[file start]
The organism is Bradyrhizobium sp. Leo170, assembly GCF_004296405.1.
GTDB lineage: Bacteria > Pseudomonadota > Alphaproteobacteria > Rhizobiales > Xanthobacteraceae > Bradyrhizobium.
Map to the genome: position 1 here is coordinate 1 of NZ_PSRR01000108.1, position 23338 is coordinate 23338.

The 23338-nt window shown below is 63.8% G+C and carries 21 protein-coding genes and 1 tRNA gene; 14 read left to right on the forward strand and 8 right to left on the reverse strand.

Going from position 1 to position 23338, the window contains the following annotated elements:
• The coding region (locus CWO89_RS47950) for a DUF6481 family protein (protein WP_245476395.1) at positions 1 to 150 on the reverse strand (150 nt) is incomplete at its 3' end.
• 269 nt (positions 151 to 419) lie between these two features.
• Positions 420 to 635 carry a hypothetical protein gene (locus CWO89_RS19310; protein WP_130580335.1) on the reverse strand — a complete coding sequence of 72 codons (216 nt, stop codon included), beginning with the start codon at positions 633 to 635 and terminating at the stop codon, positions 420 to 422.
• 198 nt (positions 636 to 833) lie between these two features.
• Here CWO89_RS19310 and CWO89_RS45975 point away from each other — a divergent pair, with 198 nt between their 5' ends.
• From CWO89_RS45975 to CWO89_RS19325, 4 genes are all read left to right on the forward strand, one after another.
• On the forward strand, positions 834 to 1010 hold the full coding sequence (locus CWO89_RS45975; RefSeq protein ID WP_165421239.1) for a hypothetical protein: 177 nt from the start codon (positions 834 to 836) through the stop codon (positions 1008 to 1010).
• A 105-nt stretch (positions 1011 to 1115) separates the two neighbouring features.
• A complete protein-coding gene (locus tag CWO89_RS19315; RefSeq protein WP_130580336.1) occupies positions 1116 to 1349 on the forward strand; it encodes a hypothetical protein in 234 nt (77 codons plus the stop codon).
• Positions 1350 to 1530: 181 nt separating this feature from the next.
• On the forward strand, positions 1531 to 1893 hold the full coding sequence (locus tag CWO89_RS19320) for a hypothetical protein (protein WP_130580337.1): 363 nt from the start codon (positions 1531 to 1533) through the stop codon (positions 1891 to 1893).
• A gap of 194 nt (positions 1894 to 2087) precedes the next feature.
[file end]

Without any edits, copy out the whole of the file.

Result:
The organism is Bradyrhizobium sp. Leo170, assembly GCF_004296405.1.
GTDB lineage: Bacteria > Pseudomonadota > Alphaproteobacteria > Rhizobiales > Xanthobacteraceae > Bradyrhizobium.
Map to the genome: position 1 here is coordinate 1 of NZ_PSRR01000108.1, position 23338 is coordinate 23338.

The 23338-nt window shown below is 63.8% G+C and carries 21 protein-coding genes and 1 tRNA gene; 14 read left to right on the forward strand and 8 right to left on the reverse strand.

Going from position 1 to position 23338, the window contains the following annotated elements:
• The coding region (locus CWO89_RS47950) for a DUF6481 family protein (protein WP_245476395.1) at positions 1 to 150 on the reverse strand (150 nt) is incomplete at its 3' end.
• 269 nt (positions 151 to 419) lie between these two features.
• Positions 420 to 635 carry a hypothetical protein gene (locus CWO89_RS19310; protein WP_130580335.1) on the reverse strand — a complete coding sequence of 72 codons (216 nt, stop codon included), beginning with the start codon at positions 633 to 635 and terminating at the stop codon, positions 420 to 422.
• 198 nt (positions 636 to 833) lie between these two features.
• Here CWO89_RS19310 and CWO89_RS45975 point away from each other — a divergent pair, with 198 nt between their 5' ends.
• From CWO89_RS45975 to CWO89_RS19325, 4 genes are all read left to right on the forward strand, one after another.
• On the forward strand, positions 834 to 1010 hold the full coding sequence (locus CWO89_RS45975; RefSeq protein ID WP_165421239.1) for a hypothetical protein: 177 nt from the start codon (positions 834 to 836) through the stop codon (positions 1008 to 1010).
• A 105-nt stretch (positions 1011 to 1115) separates the two neighbouring features.
• A complete protein-coding gene (locus tag CWO89_RS19315; RefSeq protein WP_130580336.1) occupies positions 1116 to 1349 on the forward strand; it encodes a hypothetical protein in 234 nt (77 codons plus the stop codon).
• Positions 1350 to 1530: 181 nt separating this feature from the next.
• On the forward strand, positions 1531 to 1893 hold the full coding sequence (locus tag CWO89_RS19320) for a hypothetical protein (protein WP_130580337.1): 363 nt from the start codon (positions 1531 to 1533) through the stop codon (positions 1891 to 1893).
• A gap of 194 nt (positions 1894 to 2087) precedes the next feature.